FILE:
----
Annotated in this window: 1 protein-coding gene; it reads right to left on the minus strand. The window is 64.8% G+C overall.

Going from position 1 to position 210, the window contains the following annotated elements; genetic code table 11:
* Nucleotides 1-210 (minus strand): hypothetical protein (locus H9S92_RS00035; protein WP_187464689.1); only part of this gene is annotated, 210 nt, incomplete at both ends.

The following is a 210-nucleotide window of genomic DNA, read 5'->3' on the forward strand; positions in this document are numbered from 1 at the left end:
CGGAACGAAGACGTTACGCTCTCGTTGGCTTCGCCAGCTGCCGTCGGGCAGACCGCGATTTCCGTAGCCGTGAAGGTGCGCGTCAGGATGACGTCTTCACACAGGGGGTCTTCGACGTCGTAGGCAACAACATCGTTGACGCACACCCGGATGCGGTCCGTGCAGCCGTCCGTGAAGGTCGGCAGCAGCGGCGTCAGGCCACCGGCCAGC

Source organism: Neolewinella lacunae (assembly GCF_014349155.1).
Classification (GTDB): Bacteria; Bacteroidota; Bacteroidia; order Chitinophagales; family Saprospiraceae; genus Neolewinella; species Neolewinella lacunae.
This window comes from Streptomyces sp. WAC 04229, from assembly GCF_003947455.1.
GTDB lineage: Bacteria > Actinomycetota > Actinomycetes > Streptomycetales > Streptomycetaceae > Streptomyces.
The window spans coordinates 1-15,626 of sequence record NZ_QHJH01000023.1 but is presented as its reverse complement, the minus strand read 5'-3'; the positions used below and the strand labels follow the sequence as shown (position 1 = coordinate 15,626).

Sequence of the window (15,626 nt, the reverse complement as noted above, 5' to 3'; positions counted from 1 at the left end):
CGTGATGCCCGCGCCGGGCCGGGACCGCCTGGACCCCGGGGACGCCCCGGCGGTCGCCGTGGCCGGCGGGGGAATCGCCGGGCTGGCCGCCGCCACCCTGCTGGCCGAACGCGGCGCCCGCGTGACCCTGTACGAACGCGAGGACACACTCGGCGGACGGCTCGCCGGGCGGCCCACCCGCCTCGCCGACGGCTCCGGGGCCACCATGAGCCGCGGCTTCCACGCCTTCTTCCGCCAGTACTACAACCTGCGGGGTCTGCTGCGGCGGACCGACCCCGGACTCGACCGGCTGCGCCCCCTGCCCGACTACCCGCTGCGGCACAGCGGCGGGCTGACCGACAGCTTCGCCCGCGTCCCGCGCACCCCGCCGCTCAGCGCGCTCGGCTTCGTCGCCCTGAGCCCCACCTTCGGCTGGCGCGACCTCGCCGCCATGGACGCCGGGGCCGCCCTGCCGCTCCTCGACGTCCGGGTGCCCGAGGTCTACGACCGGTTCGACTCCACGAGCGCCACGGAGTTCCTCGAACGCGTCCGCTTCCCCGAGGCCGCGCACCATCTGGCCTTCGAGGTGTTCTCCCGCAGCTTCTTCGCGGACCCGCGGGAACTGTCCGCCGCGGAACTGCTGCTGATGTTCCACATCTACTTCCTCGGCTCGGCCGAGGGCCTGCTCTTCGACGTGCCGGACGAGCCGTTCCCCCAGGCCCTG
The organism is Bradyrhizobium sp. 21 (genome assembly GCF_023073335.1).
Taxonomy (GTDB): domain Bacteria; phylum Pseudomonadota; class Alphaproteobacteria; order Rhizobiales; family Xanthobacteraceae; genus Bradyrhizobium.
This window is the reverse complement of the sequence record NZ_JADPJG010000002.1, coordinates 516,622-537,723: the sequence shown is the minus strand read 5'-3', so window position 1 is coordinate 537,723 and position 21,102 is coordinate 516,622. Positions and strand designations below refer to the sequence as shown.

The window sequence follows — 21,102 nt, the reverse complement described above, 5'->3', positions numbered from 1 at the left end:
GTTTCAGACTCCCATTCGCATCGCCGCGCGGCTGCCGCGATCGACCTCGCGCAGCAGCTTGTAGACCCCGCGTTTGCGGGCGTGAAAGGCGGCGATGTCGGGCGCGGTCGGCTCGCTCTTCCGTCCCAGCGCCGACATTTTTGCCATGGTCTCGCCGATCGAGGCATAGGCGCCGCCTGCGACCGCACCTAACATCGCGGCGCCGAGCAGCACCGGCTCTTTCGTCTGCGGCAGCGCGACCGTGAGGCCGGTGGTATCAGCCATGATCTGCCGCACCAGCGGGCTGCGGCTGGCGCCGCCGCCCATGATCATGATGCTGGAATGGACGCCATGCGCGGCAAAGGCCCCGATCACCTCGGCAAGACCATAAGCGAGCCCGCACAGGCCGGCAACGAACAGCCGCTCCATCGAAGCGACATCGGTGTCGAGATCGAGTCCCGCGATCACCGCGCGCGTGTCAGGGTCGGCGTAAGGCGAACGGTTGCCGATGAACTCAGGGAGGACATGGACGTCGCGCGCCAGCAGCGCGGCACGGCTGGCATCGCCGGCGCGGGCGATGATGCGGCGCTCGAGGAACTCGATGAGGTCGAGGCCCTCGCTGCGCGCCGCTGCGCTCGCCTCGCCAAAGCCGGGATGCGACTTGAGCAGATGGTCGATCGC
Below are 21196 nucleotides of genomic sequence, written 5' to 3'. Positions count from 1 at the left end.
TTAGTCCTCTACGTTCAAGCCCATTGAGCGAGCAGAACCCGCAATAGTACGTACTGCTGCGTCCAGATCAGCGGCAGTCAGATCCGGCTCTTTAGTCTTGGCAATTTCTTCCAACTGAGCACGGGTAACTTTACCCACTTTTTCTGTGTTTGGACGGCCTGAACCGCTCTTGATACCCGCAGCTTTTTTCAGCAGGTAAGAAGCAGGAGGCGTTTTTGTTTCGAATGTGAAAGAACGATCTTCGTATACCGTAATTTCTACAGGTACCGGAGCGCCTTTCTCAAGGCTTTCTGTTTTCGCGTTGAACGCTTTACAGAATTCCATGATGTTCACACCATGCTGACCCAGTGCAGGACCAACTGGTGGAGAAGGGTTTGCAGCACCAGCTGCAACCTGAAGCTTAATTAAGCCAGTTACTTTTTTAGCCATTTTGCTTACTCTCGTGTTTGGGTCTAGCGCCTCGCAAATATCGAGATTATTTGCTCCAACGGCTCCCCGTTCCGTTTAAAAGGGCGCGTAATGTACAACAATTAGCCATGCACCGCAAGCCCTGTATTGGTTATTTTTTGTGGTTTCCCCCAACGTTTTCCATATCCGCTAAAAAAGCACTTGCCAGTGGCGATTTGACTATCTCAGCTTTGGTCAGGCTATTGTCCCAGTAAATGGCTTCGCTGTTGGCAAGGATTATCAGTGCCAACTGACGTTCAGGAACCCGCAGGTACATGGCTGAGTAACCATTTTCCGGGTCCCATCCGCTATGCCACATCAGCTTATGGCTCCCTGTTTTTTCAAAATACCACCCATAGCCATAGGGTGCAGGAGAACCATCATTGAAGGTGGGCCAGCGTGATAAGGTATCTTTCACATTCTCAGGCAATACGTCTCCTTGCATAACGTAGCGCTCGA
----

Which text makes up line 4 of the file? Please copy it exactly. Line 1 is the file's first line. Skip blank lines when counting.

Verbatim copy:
The following is a 210-nucleotide window of genomic DNA, read 5'->3' on the forward strand; positions in this document are numbered from 1 at the left end: